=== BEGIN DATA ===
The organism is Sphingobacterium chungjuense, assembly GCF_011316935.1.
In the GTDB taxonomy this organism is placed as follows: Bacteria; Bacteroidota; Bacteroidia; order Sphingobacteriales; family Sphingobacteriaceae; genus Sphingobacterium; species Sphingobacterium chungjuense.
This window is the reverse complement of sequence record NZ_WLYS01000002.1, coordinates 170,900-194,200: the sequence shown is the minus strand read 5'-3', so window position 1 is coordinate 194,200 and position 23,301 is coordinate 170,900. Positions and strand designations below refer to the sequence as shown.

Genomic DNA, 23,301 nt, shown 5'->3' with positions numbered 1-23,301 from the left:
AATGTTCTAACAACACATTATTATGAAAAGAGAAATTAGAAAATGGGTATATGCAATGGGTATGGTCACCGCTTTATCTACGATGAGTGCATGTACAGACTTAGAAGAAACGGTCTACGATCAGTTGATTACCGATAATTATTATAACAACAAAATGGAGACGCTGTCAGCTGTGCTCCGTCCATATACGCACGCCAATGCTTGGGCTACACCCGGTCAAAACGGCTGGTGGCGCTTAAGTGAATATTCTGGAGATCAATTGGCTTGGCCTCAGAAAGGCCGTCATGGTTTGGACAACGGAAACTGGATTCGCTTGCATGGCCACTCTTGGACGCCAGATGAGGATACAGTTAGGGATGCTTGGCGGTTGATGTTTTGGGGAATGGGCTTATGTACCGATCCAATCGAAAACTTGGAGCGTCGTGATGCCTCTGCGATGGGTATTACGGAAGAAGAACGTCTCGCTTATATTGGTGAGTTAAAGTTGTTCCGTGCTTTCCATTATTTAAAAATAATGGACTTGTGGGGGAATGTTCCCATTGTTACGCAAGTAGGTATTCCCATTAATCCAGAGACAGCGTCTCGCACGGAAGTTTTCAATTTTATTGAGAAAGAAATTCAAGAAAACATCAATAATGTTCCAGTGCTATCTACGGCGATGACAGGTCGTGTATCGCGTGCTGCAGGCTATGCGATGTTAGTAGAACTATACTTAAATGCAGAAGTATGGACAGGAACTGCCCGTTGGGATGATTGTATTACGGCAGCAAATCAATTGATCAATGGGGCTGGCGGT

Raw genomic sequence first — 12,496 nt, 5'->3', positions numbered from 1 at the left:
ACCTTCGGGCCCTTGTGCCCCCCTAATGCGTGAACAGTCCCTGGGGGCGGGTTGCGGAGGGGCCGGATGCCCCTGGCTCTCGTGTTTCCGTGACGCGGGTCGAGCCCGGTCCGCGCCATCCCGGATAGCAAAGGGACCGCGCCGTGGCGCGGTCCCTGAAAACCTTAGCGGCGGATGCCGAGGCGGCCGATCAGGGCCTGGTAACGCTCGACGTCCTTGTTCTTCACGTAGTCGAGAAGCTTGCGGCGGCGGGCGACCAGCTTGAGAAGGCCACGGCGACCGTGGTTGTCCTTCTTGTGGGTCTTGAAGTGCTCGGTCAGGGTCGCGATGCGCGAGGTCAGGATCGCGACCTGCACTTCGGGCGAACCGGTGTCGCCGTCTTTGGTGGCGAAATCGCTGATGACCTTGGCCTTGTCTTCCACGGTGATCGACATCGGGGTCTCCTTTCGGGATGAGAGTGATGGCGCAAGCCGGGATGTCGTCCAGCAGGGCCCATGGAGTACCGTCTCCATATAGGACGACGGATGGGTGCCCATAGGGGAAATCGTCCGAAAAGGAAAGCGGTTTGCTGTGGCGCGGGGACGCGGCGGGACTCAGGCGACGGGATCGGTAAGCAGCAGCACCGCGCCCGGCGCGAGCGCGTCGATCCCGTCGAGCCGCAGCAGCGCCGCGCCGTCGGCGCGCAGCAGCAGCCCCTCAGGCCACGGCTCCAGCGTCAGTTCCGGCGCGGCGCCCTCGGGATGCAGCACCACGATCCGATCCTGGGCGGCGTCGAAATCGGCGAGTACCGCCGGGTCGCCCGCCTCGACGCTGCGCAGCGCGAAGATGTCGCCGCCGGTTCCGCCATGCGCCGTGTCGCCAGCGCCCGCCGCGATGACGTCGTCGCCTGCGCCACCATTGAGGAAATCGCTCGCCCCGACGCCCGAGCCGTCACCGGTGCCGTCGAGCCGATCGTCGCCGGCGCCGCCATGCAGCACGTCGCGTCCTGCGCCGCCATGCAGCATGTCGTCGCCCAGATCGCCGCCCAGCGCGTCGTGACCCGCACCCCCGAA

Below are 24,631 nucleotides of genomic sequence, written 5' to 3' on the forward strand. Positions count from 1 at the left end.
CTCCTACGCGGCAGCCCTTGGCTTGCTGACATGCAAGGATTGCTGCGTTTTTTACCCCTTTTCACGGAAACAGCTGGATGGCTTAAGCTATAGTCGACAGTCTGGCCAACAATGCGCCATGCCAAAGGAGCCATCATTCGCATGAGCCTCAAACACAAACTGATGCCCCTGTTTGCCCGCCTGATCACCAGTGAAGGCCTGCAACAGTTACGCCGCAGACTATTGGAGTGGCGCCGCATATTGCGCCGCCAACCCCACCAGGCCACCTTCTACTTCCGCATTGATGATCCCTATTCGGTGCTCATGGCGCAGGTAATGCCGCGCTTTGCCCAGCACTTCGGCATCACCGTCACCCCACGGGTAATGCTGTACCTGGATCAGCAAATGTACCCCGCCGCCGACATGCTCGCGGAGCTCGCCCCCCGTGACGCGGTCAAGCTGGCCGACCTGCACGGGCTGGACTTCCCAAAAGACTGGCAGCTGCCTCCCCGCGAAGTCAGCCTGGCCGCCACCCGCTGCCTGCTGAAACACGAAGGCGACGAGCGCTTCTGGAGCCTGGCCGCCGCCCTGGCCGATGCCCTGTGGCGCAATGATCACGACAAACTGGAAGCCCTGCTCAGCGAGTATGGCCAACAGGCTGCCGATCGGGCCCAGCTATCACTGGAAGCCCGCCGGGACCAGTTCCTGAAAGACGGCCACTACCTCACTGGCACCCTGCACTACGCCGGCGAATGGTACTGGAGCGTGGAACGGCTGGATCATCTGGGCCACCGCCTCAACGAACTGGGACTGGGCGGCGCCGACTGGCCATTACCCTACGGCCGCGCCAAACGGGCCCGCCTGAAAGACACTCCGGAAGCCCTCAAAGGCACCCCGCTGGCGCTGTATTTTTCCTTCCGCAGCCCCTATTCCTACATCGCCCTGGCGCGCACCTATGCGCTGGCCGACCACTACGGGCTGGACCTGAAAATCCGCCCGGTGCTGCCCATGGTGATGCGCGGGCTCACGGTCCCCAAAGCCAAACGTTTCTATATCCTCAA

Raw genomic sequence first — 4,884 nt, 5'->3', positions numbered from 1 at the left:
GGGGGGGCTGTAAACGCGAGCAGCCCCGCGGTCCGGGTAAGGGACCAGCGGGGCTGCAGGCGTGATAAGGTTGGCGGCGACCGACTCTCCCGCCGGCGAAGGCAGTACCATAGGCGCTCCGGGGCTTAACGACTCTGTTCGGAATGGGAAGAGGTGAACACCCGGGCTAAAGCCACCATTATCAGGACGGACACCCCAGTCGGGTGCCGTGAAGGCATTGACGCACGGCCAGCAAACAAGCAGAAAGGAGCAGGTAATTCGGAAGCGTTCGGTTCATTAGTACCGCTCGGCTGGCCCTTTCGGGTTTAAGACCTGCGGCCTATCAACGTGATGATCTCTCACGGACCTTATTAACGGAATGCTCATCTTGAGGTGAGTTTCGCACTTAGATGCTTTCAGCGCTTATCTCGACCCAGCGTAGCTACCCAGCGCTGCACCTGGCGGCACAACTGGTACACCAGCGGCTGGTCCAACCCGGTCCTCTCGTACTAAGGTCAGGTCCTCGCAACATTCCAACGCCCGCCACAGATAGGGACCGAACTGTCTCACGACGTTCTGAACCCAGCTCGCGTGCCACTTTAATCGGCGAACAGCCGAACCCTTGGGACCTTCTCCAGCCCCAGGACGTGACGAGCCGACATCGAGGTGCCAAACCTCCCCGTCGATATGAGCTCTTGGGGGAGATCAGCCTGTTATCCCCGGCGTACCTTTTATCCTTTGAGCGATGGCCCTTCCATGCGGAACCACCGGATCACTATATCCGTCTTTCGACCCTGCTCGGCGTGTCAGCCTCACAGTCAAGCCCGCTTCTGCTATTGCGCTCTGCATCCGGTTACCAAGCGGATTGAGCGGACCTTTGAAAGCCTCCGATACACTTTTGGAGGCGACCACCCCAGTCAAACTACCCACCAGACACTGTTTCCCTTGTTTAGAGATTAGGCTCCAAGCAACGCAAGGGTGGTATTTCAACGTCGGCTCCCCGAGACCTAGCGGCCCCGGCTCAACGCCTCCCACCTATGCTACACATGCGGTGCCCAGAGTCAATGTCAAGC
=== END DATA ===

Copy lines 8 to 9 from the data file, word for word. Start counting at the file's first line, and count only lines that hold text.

Below are 24,631 nucleotides of genomic sequence, written 5' to 3' on the forward strand. Positions count from 1 at the left end.
CTCCTACGCGGCAGCCCTTGGCTTGCTGACATGCAAGGATTGCTGCGTTTTTTACCCCTTTTCACGGAAACAGCTGGATGGCTTAAGCTATAGTCGACAGTCTGGCCAACAATGCGCCATGCCAAAGGAGCCATCATTCGCATGAGCCTCAAACACAAACTGATGCCCCTGTTTGCCCGCCTGATCACCAGTGAAGGCCTGCAACAGTTACGCCGCAGACTATTGGAGTGGCGCCGCATATTGCGCCGCCAACCCCACCAGGCCACCTTCTACTTCCGCATTGATGATCCCTATTCGGTGCTCATGGCGCAGGTAATGCCGCGCTTTGCCCAGCACTTCGGCATCACCGTCACCCCACGGGTAATGCTGTACCTGGATCAGCAAATGTACCCCGCCGCCGACATGCTCGCGGAGCTCGCCCCCCGTGACGCGGTCAAGCTGGCCGACCTGCACGGGCTGGACTTCCCAAAAGACTGGCAGCTGCCTCCCCGCGAAGTCAGCCTGGCCGCCACCCGCTGCCTGCTGAAACACGAAGGCGACGAGCGCTTCTGGAGCCTGGCCGCCGCCCTGGCCGATGCCCTGTGGCGCAATGATCACGACAAACTGGAAGCCCTGCTCAGCGAGTATGGCCAACAGGCTGCCGATCGGGCCCAGCTATCACTGGAAGCCCGCCGGGACCAGTTCCTGAAAGACGGCCACTACCTCACTGGCACCCTGCACTACGCCGGCGAATGGTACTGGAGCGTGGAACGGCTGGATCATCTGGGCCACCGCCTCAACGAACTGGGACTGGGCGGCGCCGACTGGCCATTACCCTACGGCCGCGCCAAACGGGCCCGCCTGAAAGACACTCCGGAAGCCCTCAAAGGCACCCCGCTGGCGCTGTATTTTTCCTTCCGCAGCCCCTATTCCTACATCGCCCTGGCGCGCACCTATGCGCTGGCCGACCACTACGGGCTGGACCTGAAAATCCGCCCGGTGCTGCCCATGGTGATGCGCGGGCTCACGGTCCCCAAAGCCAAACGTTTCTATATCCTCAA